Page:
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Kingdom & Power

Filmdom’s Paul Schrader delivers us from evil. Maybe

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Paul Schrader has never been nominated for an Oscar, either for writing or directing, so most folks don’t know of him—but I suspect most have seen (and probably liked) some of his films.

His range is impressive. He wrote four of Martin Scorsese’s films, some deserving at least an Oscar nod: Taxi Driver, Raging Bull, The Last Temptation of Christ and Bringing out the Dead. His first screenplay was for Sydney Pollack’s The Yakuza, followed by Brian De Palma’s Obsession and Peter Weir’s The Mosquito Coast.

His best films as director (and usually writer) are typically gripping and provocative whatever the genre. These include American Gigolo (with Richard Gere), Cat People, Hardcore (starring George C. Scott), Mishima: A Life in 4 Chapters (Schrader considers it his best), The Comfort of Strangers (psychological/sexual thriller, based on Ian McEwen’s novel) and Auto Focus (about Bob ‘Hogan’s Heroes’ Crane’s kinky secret life—and death).

Schrader was directing The Exorcist: The Beginning when studio heads replaced him with Renny Harlin (Die Hard 2). After that sequel bombed big-time, Schrader’s film was released as Dominion: Prequel to The Exorcist to serious acclaim, even from William Peter Blatty, whose novel had first ignited the whole phenomenon.

Schrader is again on target with First Reformed, his new film about a troubled Protestant minister trying to reclaim both faith and purpose from the pit of despair. Obviously and admittedly indebted to at least three earlier foreign classics with similar themes—Ingmar Bergman’s Winter Light, Robert Bresson’s Diary of a Country Priest and Carl Th. Dreyer’s Ordet—Schrader’s film is also influenced by his own life.

His parents were such strict Calvinists, young Paul didn’t see his first film (Disney’s The Absent-Minded Professor) until he was 17. Diving headlong into all things film, he graduated from film critic to writer to director, rebelling against his repressive past yet revisiting it in film after film, like Hardcore and Last Temptation.

Like many of his other movies, First Reformed deals with sexual repression, obsession and guilt, but the tone and look of this one is far more meditative and austere in its approach. Cinematographer Alexander Dynan filmed in winter with patches of snow, bare and stark, accentuating the isolation and alienation of Rev. Ernst Toller (Ethan Hawke).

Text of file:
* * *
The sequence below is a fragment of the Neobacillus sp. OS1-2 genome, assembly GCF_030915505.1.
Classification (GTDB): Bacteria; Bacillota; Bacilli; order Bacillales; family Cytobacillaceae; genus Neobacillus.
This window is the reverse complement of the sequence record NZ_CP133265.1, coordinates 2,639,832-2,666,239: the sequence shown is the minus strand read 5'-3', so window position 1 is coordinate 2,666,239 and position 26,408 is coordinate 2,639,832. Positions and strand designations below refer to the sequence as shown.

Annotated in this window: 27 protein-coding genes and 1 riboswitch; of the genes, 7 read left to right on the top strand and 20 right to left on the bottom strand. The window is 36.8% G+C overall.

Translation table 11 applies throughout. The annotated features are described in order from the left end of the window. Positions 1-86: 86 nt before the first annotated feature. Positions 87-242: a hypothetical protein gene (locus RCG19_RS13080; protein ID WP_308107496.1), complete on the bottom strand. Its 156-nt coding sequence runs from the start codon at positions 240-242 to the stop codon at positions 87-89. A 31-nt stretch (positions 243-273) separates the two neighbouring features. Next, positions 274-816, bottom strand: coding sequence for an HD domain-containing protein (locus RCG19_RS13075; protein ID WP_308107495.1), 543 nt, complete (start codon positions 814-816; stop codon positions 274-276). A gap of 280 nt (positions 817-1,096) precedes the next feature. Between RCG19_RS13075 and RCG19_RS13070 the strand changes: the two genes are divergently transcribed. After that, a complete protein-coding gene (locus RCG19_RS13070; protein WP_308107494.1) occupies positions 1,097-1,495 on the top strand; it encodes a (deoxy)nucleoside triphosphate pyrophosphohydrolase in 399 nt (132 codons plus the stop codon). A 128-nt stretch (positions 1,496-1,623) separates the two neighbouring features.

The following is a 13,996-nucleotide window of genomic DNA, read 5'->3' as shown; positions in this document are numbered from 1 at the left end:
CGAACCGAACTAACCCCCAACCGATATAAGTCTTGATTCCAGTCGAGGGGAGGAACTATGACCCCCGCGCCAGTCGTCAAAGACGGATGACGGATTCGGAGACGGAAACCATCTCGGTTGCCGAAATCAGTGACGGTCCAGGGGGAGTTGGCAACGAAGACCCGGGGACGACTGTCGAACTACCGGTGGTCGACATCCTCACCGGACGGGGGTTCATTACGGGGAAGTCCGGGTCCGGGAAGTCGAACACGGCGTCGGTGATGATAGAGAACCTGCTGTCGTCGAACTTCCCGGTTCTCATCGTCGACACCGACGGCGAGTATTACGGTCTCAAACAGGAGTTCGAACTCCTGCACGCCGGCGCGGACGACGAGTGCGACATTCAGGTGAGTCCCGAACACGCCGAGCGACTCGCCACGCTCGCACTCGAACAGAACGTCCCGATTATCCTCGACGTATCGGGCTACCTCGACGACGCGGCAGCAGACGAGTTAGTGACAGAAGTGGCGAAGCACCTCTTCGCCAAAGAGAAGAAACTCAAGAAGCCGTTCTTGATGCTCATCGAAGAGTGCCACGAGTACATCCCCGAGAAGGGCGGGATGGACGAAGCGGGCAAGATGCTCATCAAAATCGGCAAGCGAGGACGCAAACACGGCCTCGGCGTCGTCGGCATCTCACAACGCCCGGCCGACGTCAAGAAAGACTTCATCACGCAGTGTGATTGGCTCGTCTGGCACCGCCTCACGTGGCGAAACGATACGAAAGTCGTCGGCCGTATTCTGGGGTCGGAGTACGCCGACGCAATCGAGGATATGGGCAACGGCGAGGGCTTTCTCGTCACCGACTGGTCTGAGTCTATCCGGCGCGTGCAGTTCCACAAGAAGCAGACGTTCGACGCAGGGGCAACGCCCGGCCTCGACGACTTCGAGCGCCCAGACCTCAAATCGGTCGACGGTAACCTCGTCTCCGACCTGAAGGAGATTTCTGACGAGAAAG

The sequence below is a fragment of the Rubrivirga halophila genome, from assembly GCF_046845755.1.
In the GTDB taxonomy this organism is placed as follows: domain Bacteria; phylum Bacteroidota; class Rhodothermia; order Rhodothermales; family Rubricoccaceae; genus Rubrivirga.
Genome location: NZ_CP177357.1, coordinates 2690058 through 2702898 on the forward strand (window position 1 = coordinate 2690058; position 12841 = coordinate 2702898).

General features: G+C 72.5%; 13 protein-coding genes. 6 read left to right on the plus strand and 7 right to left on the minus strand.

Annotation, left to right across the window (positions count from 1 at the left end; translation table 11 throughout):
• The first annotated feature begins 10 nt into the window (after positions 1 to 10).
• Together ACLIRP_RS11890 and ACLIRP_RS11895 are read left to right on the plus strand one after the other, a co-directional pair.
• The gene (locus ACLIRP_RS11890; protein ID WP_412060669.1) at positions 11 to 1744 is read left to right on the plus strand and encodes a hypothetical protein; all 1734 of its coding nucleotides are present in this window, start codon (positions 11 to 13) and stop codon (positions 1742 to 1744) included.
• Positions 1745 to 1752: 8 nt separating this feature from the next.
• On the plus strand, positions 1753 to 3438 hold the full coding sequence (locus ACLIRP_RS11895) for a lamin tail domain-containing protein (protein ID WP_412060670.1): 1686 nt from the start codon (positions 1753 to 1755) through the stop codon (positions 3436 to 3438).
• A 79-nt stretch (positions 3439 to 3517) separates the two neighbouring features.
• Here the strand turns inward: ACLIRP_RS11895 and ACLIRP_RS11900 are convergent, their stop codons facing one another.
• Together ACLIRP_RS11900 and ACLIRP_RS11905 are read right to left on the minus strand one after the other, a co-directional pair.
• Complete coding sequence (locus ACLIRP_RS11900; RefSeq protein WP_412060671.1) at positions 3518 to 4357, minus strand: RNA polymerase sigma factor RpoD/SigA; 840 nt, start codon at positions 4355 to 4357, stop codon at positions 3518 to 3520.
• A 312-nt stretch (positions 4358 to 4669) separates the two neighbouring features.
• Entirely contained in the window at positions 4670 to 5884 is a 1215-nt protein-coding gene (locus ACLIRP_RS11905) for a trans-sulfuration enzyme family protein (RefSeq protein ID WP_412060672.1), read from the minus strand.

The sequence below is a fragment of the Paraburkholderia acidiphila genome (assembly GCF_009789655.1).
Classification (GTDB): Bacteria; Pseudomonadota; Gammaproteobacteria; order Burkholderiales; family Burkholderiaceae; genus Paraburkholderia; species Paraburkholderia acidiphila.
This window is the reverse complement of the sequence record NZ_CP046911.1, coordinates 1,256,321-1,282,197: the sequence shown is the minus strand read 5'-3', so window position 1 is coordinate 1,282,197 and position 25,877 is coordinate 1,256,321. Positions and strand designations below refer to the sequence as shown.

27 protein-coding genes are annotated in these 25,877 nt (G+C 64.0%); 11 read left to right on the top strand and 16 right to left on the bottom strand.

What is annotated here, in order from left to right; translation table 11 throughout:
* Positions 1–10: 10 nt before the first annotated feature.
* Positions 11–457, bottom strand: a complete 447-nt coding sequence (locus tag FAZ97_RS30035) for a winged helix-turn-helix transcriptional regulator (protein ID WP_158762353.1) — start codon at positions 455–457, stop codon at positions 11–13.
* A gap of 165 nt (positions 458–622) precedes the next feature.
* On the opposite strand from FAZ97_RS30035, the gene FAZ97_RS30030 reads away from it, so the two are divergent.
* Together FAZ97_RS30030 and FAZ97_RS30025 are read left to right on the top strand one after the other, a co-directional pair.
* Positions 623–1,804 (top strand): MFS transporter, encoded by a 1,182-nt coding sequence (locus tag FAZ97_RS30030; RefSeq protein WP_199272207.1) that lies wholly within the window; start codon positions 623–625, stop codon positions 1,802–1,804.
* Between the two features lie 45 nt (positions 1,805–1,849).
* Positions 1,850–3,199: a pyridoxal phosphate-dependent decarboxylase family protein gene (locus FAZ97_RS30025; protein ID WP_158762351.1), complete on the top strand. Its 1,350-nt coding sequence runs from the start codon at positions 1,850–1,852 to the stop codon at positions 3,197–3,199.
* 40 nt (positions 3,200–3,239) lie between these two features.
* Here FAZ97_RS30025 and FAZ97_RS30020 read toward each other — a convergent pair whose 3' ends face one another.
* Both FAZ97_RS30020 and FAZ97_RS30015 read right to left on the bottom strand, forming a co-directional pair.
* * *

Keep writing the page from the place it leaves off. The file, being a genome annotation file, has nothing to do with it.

Pasted against a dull New England sky, Toller’s church is imposing but somehow artificial. His congregation is small, the church building itself more of a historical tourist stop than a place of worship. In fact, the minister doubles as tour guide, and one curious couple gives him a donation he didn’t request or expect.

Toller’s small, antiquated Dutch Colonial church is sustained by the Rev. Joel Effers (Cedric the Entertainer) whose modern overflowing megachurch, Abundant Life, is everything First Reformed is not—over-the-top popular, overflowing with wealth. Dapper, portly Rev. Jeffers is the opposite of lean, worn Toller. Both are men of faith in their own ways, but Jeffers has no doubts about his role and that of his church.

Toller is unsure about everything.

When young, pregnant, married Mary (Amanda Seyfried) begs Toller to counsel her husband Michael, a disillusioned suicidal environmentalist who’s appalled at the reality of bringing new life into a world doomed by man, the minister offers the usual platitudes about the cardinal virtues of faith and hope.

Love is another matter.

Toller divorced after his only son was killed in Iraq; the young man enlisted at his father’s urging. The pastor is unhealthy in body and soul, but he soldiers on until circumstances force him to reevaluate his role as a man of peace. Perhaps redemption does require action, even violence, in a world well on its way to hell.

Shades of Travis Bickle’s conflicted struggles.

The ambiguous conclusion of First Reformed has sparked almost as much as discussion as Hawke’s powerful performance. As writer/director, Paul Schrader is on familiar ground, and at the top of his game.

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